Long considered of the toughest races in the country, the Mount Mitchell Challenge presents runners with obstacles before even reaching the starting line--and I'm not referring to the September entry lottery, which fills the race to capacity on the day it opens. The unpredictable and ever-changing course conditions tend to destroy the best laid pre-race plans. Many of us associate North Carolina with Tobacco Road and year-round warmth, but western North Carolina is without a doubt mountain country, and February in Black Mountain can be as harsh as winter in the northeast. Deciding what to wear and what to carry for a 40-mile mountain race with 9000' of elevation change in the heart of winter presents unique difficulties, even in a good year.
This was not a good year.
The ten days that preceded our trip down to NC this year--my third try at this race, after finishing fifth in 2011 and sixth (fifth male) in 2014--was filled with a whirlwind of texts between myself and the four friends I'd be heading down with, most of them variations on the theme "Do you believe this fucking weather?" Reports from the course painted a picture of a mix of snow and ice, with high temps in the 20s-30s. Race director Jay Curwen, who usually downplays any sort of reports as hyperbole, was warning us that traction devices would be necessary; coming from him, this was a shocking admission. By Tuesday before the race, it became clear that the alternate "snow route" above the Blue Ridge Parkway would be utilized, shortening the course by about 2-3 miles and making the latter stages of the summit ascent a road race--albeit at a 7% uphill grade. Thursday brought another 4-6" of snow to the course. I packed two large duffel bags with clothing, four pairs of shoes, two different hydration vests, Nanospikes, and Microspikes. I was about to pack a pair of Dion snowshoes before I decided that if it was going to turn into a 40-mile snowshoe race, I'd simply skip the race and drink a whole bunch of beer.
Upon reaching Black Mountain on Friday afternoon, I drove out to Montreat, where the course leaves the pavement after the first few miles and enters the trails. After a short scouting run with different devices, I decided on the Microspikes, which would provide the most traction in the several inches of loose, unpacked snow that was covering the course; I planned to carry them until the trailhead, then to strip them off again after the trail for the run to the summit on the Parkway and the summit access road, and use them again for the descent back down to Montreat. At the pre-race meeting that night, though, Jay reported black ice on the summit roadway. Now worried that I'd need traction for the roads as well, I started to think Nanospikes might be the way to go; they'd be more versatile, I could run with them on pavement if necessary (unlike the Microspikes), and they would provide some help on the snowy trails as well. The agonizing over this and many other gear decisions--long sleeve shirt or arm sleeves? Cap or winter beanie? Regular trail shoes or gaiters? Handheld bottle or vest?--occupied our conversations, not only for several hours that evening, but even at breakfast on race morning. We sounded like a bunch of fifteen-year-old girls getting ready for prom. Having myriad options didn't help; in fact, it simply left me feeling much more vulnerable to second-guessing myself.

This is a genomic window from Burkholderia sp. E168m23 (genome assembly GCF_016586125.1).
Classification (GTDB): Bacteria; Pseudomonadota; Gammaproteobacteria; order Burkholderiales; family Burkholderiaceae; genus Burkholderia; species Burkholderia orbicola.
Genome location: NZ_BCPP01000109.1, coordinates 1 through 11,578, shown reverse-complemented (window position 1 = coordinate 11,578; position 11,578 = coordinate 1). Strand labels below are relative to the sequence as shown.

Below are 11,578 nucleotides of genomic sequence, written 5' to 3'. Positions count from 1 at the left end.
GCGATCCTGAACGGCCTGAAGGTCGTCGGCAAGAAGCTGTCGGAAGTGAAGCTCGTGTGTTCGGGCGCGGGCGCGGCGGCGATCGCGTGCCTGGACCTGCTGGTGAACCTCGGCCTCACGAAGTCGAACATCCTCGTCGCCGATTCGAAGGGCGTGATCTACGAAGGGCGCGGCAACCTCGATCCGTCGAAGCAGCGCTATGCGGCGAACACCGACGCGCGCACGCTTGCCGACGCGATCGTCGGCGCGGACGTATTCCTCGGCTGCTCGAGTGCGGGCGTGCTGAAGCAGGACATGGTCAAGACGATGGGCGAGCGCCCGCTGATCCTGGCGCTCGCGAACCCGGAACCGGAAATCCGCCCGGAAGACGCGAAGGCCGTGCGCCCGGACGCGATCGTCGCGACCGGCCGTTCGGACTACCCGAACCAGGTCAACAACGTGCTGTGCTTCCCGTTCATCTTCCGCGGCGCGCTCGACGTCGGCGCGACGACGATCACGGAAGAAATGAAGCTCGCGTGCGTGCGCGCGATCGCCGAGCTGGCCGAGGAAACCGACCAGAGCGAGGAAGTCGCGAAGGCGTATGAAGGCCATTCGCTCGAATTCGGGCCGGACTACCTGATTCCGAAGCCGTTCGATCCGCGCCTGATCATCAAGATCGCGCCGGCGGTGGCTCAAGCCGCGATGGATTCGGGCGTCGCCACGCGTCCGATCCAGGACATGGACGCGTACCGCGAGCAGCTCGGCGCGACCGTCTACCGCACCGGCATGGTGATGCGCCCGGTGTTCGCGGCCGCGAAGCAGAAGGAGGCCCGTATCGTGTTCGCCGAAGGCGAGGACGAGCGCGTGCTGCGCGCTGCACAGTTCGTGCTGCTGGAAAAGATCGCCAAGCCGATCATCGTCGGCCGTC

The weather seemed reasonable, though: high 20's at the start, little wind, no rain. I was actually pretty comfortable as we gathered on Cherry Street for the start. I had felt a little sluggish the day before, but our short jog to the start told me that I was primed and ready to go. Training had gone very well. I had a six-week, 600-mile block behind me, with tons of hills and several strong tempo workouts mixed in; after switching up my diet in early January, I was at my lightest weight in fifteen years. I knew the field was as strong as I had ever faced at Mitchell, but I couldn't wait to get going.